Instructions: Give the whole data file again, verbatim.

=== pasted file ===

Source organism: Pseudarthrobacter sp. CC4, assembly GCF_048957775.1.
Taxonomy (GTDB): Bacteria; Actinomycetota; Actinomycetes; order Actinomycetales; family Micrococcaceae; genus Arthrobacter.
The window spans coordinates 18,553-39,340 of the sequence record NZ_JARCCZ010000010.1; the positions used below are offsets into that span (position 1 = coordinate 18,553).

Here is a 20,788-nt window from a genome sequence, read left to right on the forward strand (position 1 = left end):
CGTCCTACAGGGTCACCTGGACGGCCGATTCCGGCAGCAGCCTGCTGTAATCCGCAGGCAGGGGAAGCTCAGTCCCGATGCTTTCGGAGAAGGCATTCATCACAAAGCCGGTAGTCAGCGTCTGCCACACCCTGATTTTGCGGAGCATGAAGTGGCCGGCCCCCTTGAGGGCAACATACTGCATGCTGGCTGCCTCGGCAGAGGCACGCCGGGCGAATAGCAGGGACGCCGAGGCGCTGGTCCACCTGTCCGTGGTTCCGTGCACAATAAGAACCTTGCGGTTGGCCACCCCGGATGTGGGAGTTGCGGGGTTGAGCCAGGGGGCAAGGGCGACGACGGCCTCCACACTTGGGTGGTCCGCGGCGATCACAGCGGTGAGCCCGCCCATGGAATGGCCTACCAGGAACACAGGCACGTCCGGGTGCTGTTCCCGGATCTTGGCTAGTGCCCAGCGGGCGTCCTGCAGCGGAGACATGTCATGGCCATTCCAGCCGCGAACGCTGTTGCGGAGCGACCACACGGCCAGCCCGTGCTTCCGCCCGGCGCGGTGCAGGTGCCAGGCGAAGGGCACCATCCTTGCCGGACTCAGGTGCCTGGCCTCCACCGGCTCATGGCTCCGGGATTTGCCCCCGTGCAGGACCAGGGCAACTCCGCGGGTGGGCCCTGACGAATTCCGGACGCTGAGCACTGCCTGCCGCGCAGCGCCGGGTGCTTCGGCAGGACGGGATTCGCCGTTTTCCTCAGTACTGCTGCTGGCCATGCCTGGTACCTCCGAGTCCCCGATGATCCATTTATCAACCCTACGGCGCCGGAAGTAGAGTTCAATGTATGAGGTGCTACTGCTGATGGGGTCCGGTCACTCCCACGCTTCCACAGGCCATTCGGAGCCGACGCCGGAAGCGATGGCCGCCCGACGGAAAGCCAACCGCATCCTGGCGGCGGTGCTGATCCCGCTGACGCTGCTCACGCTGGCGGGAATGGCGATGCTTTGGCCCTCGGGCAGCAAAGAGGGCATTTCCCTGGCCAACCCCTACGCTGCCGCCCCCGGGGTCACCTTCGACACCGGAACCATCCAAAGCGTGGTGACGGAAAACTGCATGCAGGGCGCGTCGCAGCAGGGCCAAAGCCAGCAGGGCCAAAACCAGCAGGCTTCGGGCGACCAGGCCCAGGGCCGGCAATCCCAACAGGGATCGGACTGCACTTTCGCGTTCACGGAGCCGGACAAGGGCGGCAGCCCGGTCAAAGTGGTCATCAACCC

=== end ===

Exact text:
Source organism: Pseudarthrobacter sp. CC4, assembly GCF_048957775.1.
Taxonomy (GTDB): Bacteria; Actinomycetota; Actinomycetes; order Actinomycetales; family Micrococcaceae; genus Arthrobacter.
The window spans coordinates 18,553-39,340 of the sequence record NZ_JARCCZ010000010.1; the positions used below are offsets into that span (position 1 = coordinate 18,553).

Here is a 20,788-nt window from a genome sequence, read left to right on the forward strand (position 1 = left end):
CGTCCTACAGGGTCACCTGGACGGCCGATTCCGGCAGCAGCCTGCTGTAATCCGCAGGCAGGGGAAGCTCAGTCCCGATGCTTTCGGAGAAGGCATTCATCACAAAGCCGGTAGTCAGCGTCTGCCACACCCTGATTTTGCGGAGCATGAAGTGGCCGGCCCCCTTGAGGGCAACATACTGCATGCTGGCTGCCTCGGCAGAGGCACGCCGGGCGAATAGCAGGGACGCCGAGGCGCTGGTCCACCTGTCCGTGGTTCCGTGCACAATAAGAACCTTGCGGTTGGCCACCCCGGATGTGGGAGTTGCGGGGTTGAGCCAGGGGGCAAGGGCGACGACGGCCTCCACACTTGGGTGGTCCGCGGCGATCACAGCGGTGAGCCCGCCCATGGAATGGCCTACCAGGAACACAGGCACGTCCGGGTGCTGTTCCCGGATCTTGGCTAGTGCCCAGCGGGCGTCCTGCAGCGGAGACATGTCATGGCCATTCCAGCCGCGAACGCTGTTGCGGAGCGACCACACGGCCAGCCCGTGCTTCCGCCCGGCGCGGTGCAGGTGCCAGGCGAAGGGCACCATCCTTGCCGGACTCAGGTGCCTGGCCTCCACCGGCTCATGGCTCCGGGATTTGCCCCCGTGCAGGACCAGGGCAACTCCGCGGGTGGGCCCTGACGAATTCCGGACGCTGAGCACTGCCTGCCGCGCAGCGCCGGGTGCTTCGGCAGGACGGGATTCGCCGTTTTCCTCAGTACTGCTGCTGGCCATGCCTGGTACCTCCGAGTCCCCGATGATCCATTTATCAACCCTACGGCGCCGGAAGTAGAGTTCAATGTATGAGGTGCTACTGCTGATGGGGTCCGGTCACTCCCACGCTTCCACAGGCCATTCGGAGCCGACGCCGGAAGCGATGGCCGCCCGACGGAAAGCCAACCGCATCCTGGCGGCGGTGCTGATCCCGCTGACGCTGCTCACGCTGGCGGGAATGGCGATGCTTTGGCCCTCGGGCAGCAAAGAGGGCATTTCCCTGGCCAACCCCTACGCTGCCGCCCCCGGGGTCACCTTCGACACCGGAACCATCCAAAGCGTGGTGACGGAAAACTGCATGCAGGGCGCGTCGCAGCAGGGCCAAAGCCAGCAGGGCCAAAACCAGCAGGCTTCGGGCGACCAGGCCCAGGGCCGGCAATCCCAACAGGGATCGGACTGCACTTTCGCGTTCACGGAGCCGGACAAGGGCGGCAGCCCGGTCAAAGTGGTCATCAACCC